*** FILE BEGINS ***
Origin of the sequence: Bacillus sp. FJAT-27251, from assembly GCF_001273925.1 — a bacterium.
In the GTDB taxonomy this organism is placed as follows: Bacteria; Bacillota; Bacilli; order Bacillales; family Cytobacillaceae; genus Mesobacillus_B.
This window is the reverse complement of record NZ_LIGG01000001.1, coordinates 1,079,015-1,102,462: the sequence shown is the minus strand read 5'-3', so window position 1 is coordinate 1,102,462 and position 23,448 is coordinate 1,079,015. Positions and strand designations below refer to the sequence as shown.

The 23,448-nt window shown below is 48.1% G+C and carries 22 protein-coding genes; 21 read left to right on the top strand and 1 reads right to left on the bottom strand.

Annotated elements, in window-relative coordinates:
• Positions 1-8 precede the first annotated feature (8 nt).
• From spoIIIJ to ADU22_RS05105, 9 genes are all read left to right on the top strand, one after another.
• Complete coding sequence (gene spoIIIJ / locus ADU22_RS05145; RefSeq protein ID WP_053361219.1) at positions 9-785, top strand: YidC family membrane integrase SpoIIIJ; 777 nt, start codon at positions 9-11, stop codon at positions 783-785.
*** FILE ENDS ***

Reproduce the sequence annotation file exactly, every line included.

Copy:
Origin of the sequence: Bacillus sp. FJAT-27251, from assembly GCF_001273925.1 — a bacterium.
In the GTDB taxonomy this organism is placed as follows: Bacteria; Bacillota; Bacilli; order Bacillales; family Cytobacillaceae; genus Mesobacillus_B.
This window is the reverse complement of record NZ_LIGG01000001.1, coordinates 1,079,015-1,102,462: the sequence shown is the minus strand read 5'-3', so window position 1 is coordinate 1,102,462 and position 23,448 is coordinate 1,079,015. Positions and strand designations below refer to the sequence as shown.

The 23,448-nt window shown below is 48.1% G+C and carries 22 protein-coding genes; 21 read left to right on the top strand and 1 reads right to left on the bottom strand.

Annotated elements, in window-relative coordinates:
• Positions 1-8 precede the first annotated feature (8 nt).
• From spoIIIJ to ADU22_RS05105, 9 genes are all read left to right on the top strand, one after another.
• Complete coding sequence (gene spoIIIJ / locus ADU22_RS05145; RefSeq protein ID WP_053361219.1) at positions 9-785, top strand: YidC family membrane integrase SpoIIIJ; 777 nt, start codon at positions 9-11, stop codon at positions 783-785.